- Yes, that's a great question. I think consistent and dependable childcare is by far number one. I think that, you know, I experienced that when I returned to work. Indeed was my foray back into the workforce as it, from being a mom, and I remember very distinctly I was on the agency side of the business and I had a client, an agency in Tuscaloosa and my husband was traveling that week. So, I was going to do a day trip and I was going to take a 6:00 a.m. flight, get there and go to my meetings, come back. And I was on the way back to the airport to come home and I got a text from our evening babysitter that she could no longer make it. And, you know, I was frantic, kind of trying to, you know, text people and call people. And so I was able to work it out but that 20 or 30 minutes was very, very stressful for me. And I think that moms think about that when they're going back to work, that they will have to manage that portion of their kid's life. And so consistent and dependable childcare is key. I think also there's fear around how their gaps in resumes will be perceived. And so, I think that we need to look at this like, they didn't just take time off, they made a career change, right? They decided to be a mom and that is a very viable job and a very difficult job, and now they are deciding to reenter the professional workforce. And so, I have had countless conversations with women where that is a big fear. Like, how do I position this on my resume? Do I address this gap? How do I address this gap? And so we talked through like, what are the transferable skills that you have because you do have some very viable transferable skills. And so, I think that is a major, major fear for moms. And I think you touched on a key one Chris, that, really, how am I going to be perceived when I go back in the workforce? Is my dedication going to be questioned? Is my productivity going to be questioned? And so I think that is a fear for moms. And also I think as much as we don't want it to be, mom guilt is real. It is very real. And so there is this fear that if I'm working and my husband's working and who's really there for the kids when they need us? And so, as you and I discussed in prep I could go on and on and on and on about this but I think, as I think about it holistically those are the main things that pop out to me about why they're fearful.

- So, there are a number of industries and specialties within those industries that are generally viewed as being female dominated or more suitable for women versus male dominated. Is there a way to help women feel supported to consider a broader range of opportunities?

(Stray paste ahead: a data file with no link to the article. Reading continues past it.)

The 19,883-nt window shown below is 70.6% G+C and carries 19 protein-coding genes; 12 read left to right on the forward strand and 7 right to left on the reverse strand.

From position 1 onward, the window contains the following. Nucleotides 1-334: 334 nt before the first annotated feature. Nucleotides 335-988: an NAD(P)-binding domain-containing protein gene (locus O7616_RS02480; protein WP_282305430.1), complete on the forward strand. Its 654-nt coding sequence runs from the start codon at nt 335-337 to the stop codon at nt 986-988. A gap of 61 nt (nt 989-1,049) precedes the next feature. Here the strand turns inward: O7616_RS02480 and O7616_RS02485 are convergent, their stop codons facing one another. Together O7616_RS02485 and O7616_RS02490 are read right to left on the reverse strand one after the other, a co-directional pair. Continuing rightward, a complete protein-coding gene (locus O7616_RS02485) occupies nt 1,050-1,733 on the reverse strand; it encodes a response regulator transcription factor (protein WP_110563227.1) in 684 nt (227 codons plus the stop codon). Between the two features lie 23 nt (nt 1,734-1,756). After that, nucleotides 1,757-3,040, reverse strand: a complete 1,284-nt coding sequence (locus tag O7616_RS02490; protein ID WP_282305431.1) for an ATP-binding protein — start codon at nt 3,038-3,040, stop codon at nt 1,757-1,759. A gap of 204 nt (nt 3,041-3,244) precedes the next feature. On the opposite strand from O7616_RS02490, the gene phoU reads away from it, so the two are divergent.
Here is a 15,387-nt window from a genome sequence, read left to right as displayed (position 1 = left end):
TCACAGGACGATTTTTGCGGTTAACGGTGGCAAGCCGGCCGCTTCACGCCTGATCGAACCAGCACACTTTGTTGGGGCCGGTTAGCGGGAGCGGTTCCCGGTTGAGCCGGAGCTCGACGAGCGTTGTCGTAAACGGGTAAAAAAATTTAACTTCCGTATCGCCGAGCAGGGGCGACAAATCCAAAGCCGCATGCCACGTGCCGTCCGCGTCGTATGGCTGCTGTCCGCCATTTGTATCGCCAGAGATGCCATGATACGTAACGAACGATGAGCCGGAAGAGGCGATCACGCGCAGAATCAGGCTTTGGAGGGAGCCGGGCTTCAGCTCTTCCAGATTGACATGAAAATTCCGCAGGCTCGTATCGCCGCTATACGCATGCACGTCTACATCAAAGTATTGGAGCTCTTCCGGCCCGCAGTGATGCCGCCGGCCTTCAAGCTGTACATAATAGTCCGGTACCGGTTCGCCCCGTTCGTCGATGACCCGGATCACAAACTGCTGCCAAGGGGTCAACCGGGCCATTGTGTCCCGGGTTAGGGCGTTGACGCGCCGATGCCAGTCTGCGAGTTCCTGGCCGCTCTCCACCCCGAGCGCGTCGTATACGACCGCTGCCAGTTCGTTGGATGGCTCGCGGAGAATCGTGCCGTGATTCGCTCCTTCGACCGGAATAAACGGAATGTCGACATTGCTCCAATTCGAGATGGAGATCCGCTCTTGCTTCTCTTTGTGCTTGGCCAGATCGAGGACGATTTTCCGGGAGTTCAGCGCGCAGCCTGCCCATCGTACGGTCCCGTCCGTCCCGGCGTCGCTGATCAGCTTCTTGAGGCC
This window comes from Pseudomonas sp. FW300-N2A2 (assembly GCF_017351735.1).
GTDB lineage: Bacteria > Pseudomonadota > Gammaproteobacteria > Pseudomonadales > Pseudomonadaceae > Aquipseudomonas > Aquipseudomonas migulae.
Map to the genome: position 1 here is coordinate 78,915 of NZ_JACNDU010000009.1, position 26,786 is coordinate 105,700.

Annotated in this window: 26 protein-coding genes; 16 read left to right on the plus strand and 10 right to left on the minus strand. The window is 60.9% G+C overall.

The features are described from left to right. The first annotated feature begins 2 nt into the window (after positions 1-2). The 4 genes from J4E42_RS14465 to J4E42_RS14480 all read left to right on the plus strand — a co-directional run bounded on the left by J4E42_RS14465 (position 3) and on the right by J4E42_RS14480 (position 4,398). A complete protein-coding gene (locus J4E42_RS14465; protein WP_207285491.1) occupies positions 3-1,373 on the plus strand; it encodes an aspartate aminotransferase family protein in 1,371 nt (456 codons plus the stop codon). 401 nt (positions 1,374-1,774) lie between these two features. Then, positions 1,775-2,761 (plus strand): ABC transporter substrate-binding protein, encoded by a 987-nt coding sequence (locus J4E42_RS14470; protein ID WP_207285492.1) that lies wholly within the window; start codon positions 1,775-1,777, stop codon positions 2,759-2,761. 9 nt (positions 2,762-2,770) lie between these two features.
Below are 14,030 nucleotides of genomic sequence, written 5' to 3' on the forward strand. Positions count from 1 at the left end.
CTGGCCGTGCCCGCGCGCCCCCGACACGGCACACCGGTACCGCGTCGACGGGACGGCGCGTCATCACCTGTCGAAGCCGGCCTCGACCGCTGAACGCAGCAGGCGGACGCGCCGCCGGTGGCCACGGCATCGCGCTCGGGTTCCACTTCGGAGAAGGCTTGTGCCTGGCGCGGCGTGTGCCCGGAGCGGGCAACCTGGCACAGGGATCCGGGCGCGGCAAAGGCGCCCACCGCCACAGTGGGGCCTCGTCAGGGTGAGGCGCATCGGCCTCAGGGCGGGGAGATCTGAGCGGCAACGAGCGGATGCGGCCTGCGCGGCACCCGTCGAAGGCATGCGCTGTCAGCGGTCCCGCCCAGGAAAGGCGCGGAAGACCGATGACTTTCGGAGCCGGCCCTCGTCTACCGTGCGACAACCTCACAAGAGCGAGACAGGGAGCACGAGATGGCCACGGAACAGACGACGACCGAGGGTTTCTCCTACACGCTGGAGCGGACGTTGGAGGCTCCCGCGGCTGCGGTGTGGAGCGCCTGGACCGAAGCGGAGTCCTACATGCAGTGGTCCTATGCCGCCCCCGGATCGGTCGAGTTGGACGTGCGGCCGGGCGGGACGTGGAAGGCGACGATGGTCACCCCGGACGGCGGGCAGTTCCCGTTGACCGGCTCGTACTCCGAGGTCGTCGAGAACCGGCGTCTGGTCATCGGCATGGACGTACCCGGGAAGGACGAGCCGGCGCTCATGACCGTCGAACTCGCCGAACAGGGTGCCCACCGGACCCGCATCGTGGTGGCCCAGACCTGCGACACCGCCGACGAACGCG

- Yes, I think there are a lot of things that employers can do. I think that there are, you can start with our job descriptions, right? I think that be calling out your desire to hire moms or parents returning to the workforce is, is such a relief for moms to see, right? Like, they know they're welcome. They know that all those things we talked about being, you know, when you're fearful about getting back into the workforce, they know that they're desired in those roles. And I think that's extremely important. I think you need to also live and breathe it in your branding, I think we talk about our, you know, Indeed company pages. I think wherever your branding lives, if that's something that's a priority for you talk about it. You know, the other thing I think is important is as a lot of the data shows that as women return to the workforce, both after having children but also after COVID, employers are going to have to take an active role in re-skilling and up-skilling these women in order to make sure that they end up in the workforce. So, things like what Indeed's doing with luminary and goodwill to give out, you know, 150 fellowships to women. The returnships that companies do when, as a company when you call that out, I think women know and moms know that there is a place for me. And I think they want to feel that, that there is a place for me. I think having, you know, parental friendly benefits, I think mom friendly benefits but also parent-friendly benefits are going to help a mom pursue a job because we talked, I think we talked a little bit about this. It's less about the type of job, it's more about, does this job fit in with my, also with my role as a mom? And so, and I think the more we do that, and I think we'll talk about this a little bit later. But the more we do that the more we make a better world for all parents and the, and we start to try to reverse some of those gender norms, you know? And so, I think those are things that are going to be important to moms as they reenter the workforce. Yeah, it makes me think that, you know, you have again worked with a lot of women and moms in the workforce and so you know firsthand what they bring to teams and Indeed. And what are some of the unique attributes that you've observed that they bring to not only teams but kind of Indeed as a whole?